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Antibiotic resistance genes distribution in microbiomes from the soil-plant-fruit continuum in commercial Lycopersicon esculentum fields under different agricultural practices
- Cerqueira, Francisco, Matamoros, Víctor, Bayona, Josep, Piña, Benjamin
- The Science of the total environment 2019 v.652 pp. 660-670
- Pseudomonadaceae, Solanum lycopersicum var. lycopersicum, agricultural soils, antibiotic resistance genes, fruits, groundwater, irrigation, leaves, microbiome, quantitative polymerase chain reaction, ribosomal DNA, roots, sequence analysis, tomatoes, wastewater, wastewater treatment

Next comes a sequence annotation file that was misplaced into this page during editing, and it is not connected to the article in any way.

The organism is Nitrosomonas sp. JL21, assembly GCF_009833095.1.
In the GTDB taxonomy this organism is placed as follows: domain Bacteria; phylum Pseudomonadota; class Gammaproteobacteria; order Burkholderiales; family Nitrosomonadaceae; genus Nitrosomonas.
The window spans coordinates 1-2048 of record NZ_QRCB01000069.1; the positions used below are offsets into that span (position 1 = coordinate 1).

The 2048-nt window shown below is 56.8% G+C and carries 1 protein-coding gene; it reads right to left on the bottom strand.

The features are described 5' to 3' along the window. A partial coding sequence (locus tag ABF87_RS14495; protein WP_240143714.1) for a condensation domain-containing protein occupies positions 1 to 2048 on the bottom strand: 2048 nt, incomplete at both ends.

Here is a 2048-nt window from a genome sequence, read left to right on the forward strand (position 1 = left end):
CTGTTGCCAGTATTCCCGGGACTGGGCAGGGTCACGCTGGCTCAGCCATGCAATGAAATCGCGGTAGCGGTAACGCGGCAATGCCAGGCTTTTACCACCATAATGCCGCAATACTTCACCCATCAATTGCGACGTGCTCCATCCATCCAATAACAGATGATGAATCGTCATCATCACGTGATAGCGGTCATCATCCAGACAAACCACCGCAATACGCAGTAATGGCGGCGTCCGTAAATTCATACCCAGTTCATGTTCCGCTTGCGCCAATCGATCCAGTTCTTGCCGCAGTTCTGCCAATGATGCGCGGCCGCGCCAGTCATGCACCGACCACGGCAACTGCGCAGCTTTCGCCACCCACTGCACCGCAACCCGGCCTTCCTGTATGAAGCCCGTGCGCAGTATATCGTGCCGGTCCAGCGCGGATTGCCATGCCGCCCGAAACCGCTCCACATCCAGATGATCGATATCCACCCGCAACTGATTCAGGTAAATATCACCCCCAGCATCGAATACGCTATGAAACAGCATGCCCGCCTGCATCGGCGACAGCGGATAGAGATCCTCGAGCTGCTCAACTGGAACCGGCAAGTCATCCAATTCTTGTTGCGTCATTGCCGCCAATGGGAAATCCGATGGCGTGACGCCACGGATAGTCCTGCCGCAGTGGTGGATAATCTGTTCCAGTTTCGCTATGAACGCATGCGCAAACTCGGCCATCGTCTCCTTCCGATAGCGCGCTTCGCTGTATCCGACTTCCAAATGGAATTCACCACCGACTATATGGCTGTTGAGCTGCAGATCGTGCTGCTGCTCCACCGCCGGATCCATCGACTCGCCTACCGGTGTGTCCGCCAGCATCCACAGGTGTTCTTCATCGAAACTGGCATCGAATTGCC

- While the presence of antibiotic resistance genes (ARGs) in agricultural soils and products has been firmly established, their distribution among the different plant parts and the contribution of agricultural practices, including irrigation with reclaimed water, have not been adequately addressed yet. To this end, we analyzed the levels of seven ARGs (sul1, blaTEM, blaCTX-M-32, mecA, qnrS1, tetM, blaOXA-58), plus the integrase gene intl1, in soils, roots, leaves, and fruits from two commercial tomato fields irrigated with either unpolluted groundwater or from a channel impacted by treated wastewater, using culture-independent, quantitative real-time PCR methods. ARGs and intl1 sequences were found in leaves and fruits at levels representing from 1 to 10% of those found in roots or soil. The relative abundance of intl1 sequences correlated with tetM, blaTEM, and sul1 levels, suggesting a high horizontal mobility potential for these ARGs. High-throughput 16S rDNA sequencing revealed microbiome differences both between sample types (soil plus roots versus leaves plus fruits) and sampling zones, and a correlation between the prevalence of Pseudomonadaceae and the levels of different ARGs, particularly in fruits and leaves. We concluded that both microbiome composition and ARGs levels in plants parts, including fruits, were likely influenced by agricultural practices.